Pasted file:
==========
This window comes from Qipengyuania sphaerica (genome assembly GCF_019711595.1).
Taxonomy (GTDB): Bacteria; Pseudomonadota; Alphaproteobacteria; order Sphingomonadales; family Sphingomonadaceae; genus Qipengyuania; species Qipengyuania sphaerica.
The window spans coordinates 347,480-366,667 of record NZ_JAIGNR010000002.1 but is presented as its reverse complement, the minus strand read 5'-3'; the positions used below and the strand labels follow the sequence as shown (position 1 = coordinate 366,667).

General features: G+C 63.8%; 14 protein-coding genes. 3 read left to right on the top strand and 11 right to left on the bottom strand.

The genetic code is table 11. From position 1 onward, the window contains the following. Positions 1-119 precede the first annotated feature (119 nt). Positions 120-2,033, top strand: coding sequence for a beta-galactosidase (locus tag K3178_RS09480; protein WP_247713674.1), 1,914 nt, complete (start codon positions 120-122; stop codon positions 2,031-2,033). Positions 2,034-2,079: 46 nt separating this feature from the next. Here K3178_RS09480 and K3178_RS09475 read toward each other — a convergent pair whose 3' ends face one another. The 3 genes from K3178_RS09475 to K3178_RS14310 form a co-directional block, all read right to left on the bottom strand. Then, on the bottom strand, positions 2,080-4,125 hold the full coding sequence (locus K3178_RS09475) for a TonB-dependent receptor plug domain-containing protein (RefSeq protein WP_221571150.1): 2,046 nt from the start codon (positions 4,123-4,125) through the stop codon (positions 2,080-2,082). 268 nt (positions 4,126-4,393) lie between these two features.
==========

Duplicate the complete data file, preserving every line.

This window comes from Qipengyuania sphaerica (genome assembly GCF_019711595.1).
Taxonomy (GTDB): Bacteria; Pseudomonadota; Alphaproteobacteria; order Sphingomonadales; family Sphingomonadaceae; genus Qipengyuania; species Qipengyuania sphaerica.
The window spans coordinates 347,480-366,667 of record NZ_JAIGNR010000002.1 but is presented as its reverse complement, the minus strand read 5'-3'; the positions used below and the strand labels follow the sequence as shown (position 1 = coordinate 366,667).

General features: G+C 63.8%; 14 protein-coding genes. 3 read left to right on the top strand and 11 right to left on the bottom strand.

The genetic code is table 11. From position 1 onward, the window contains the following. Positions 1-119 precede the first annotated feature (119 nt). Positions 120-2,033, top strand: coding sequence for a beta-galactosidase (locus tag K3178_RS09480; protein WP_247713674.1), 1,914 nt, complete (start codon positions 120-122; stop codon positions 2,031-2,033). Positions 2,034-2,079: 46 nt separating this feature from the next. Here K3178_RS09480 and K3178_RS09475 read toward each other — a convergent pair whose 3' ends face one another. The 3 genes from K3178_RS09475 to K3178_RS14310 form a co-directional block, all read right to left on the bottom strand. Then, on the bottom strand, positions 2,080-4,125 hold the full coding sequence (locus K3178_RS09475) for a TonB-dependent receptor plug domain-containing protein (RefSeq protein WP_221571150.1): 2,046 nt from the start codon (positions 4,123-4,125) through the stop codon (positions 2,080-2,082). 268 nt (positions 4,126-4,393) lie between these two features.